CHESTS OF DRAWERS (EARLY PANELED OAK) - 1650 to 1730
Distinctive, often ornamental, pieces of furniture made by traditional methods. Still produced by provincial and country makers
long after more sophisticated walnut veneered chests were introduced from the Continent in about 1670.
Various combinations of single and double depth drawers, cupboard doors enclosing drawers, and chest with hinged lid (latter early type). Four-drawer version became the norm in about
Sometimes two separate sections, join concealed by projecting mitred
moulding. Shallower mouldings are found between all drawers (or cupboard).
Two small, or one long, drawer(s) at top, above three long, inside seldom reaching
right to back of carcase. Separate overhanging to with moulding below (thumb-nail moulding from about 1700). Similar inverted moulding at base. All parts of front (and sometimes side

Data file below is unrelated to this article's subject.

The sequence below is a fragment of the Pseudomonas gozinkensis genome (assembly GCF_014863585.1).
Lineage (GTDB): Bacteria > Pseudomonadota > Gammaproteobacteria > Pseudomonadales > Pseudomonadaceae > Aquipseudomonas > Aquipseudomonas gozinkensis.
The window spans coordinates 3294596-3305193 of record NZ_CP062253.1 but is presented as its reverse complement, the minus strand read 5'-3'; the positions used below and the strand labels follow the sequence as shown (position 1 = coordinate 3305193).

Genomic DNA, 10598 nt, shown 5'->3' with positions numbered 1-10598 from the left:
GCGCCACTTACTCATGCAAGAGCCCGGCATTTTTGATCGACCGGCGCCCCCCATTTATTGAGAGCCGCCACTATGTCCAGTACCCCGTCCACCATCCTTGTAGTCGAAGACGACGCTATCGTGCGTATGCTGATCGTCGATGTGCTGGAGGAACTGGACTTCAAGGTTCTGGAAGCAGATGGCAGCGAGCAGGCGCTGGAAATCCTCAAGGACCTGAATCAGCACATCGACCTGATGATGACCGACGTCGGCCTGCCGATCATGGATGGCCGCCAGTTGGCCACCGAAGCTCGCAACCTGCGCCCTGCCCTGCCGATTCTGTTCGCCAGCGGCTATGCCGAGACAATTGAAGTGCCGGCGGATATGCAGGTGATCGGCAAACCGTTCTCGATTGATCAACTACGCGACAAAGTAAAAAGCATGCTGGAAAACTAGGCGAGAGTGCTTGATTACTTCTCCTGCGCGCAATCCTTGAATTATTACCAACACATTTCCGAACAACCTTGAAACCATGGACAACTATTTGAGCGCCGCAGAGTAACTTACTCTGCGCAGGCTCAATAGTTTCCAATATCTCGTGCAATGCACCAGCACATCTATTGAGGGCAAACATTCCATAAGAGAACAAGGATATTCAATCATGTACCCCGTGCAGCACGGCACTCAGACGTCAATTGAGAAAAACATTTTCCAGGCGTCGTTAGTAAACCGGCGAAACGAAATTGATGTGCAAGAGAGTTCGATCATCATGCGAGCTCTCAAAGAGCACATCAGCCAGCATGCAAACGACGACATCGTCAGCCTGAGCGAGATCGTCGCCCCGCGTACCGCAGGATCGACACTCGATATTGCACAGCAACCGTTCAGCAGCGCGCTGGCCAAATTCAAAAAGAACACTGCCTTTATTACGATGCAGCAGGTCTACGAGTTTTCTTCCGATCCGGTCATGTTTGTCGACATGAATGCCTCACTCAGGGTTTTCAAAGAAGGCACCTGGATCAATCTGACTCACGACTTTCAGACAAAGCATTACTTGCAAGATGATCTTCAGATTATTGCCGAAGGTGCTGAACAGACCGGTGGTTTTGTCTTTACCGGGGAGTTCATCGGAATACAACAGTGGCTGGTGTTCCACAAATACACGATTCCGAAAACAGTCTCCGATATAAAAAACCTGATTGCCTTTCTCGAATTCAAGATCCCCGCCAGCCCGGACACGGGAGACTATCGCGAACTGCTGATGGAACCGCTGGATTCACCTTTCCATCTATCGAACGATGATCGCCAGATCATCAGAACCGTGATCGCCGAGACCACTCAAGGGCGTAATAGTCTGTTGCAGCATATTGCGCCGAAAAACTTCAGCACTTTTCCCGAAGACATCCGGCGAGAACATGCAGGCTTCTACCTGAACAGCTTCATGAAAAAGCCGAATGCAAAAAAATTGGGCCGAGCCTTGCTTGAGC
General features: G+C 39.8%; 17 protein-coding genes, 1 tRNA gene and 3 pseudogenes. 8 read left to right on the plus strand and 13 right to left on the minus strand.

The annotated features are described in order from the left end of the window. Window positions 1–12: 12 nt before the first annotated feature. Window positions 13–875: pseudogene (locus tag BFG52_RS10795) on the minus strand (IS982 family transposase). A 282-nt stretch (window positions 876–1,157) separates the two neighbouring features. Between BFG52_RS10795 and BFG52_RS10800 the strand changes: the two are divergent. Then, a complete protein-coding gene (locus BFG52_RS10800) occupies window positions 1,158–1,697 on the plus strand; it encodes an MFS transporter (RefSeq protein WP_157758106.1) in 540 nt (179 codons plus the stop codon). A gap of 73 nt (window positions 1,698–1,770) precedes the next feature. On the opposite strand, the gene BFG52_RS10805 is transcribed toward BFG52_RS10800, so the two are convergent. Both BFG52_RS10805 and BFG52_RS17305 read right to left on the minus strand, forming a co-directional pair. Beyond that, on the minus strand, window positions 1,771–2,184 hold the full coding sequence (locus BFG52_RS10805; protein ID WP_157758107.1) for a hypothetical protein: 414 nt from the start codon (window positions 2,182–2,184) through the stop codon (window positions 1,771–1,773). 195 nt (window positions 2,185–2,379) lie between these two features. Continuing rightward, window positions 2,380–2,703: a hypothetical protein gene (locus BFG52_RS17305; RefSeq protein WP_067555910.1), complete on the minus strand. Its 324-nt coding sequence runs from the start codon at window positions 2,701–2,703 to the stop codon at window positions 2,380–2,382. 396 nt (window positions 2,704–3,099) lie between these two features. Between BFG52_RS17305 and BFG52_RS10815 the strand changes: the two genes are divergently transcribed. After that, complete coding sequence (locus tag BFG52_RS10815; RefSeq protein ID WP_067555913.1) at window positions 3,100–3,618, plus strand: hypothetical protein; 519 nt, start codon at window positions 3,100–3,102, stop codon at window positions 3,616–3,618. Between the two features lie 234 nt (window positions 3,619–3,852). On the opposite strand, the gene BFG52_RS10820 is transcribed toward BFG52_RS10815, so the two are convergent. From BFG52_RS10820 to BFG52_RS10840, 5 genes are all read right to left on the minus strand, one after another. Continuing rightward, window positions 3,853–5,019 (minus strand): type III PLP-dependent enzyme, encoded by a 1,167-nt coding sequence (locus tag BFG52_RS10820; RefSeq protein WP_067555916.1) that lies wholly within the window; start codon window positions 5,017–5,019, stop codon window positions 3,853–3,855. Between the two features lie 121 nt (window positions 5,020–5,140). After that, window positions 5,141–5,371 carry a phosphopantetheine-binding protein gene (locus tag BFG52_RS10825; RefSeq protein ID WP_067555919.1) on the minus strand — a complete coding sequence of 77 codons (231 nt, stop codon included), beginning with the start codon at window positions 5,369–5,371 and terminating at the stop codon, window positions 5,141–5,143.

frisze) decorated with mitred mouldings, and often split turnings too, sometimes combined with inlay. Drawer fronts divided
decorative into two panels. Stile feet (i.e. the stiles of the :arcase extend below the base moulding) until about 1690 when bun feet appeared.
In the past, of limited appeal; more recently popular with decorators for 'bold' interiors. Those with inlay and plenty of moulded and split-turned decoration four or five times as
much as those with only edge mouldings to drawers. Only the latter still in three figures.
authenticity, look for signs of genuine wear - especially
on drawers and runners and natural movement of the wood
with slight warping and shrinkage along the grain.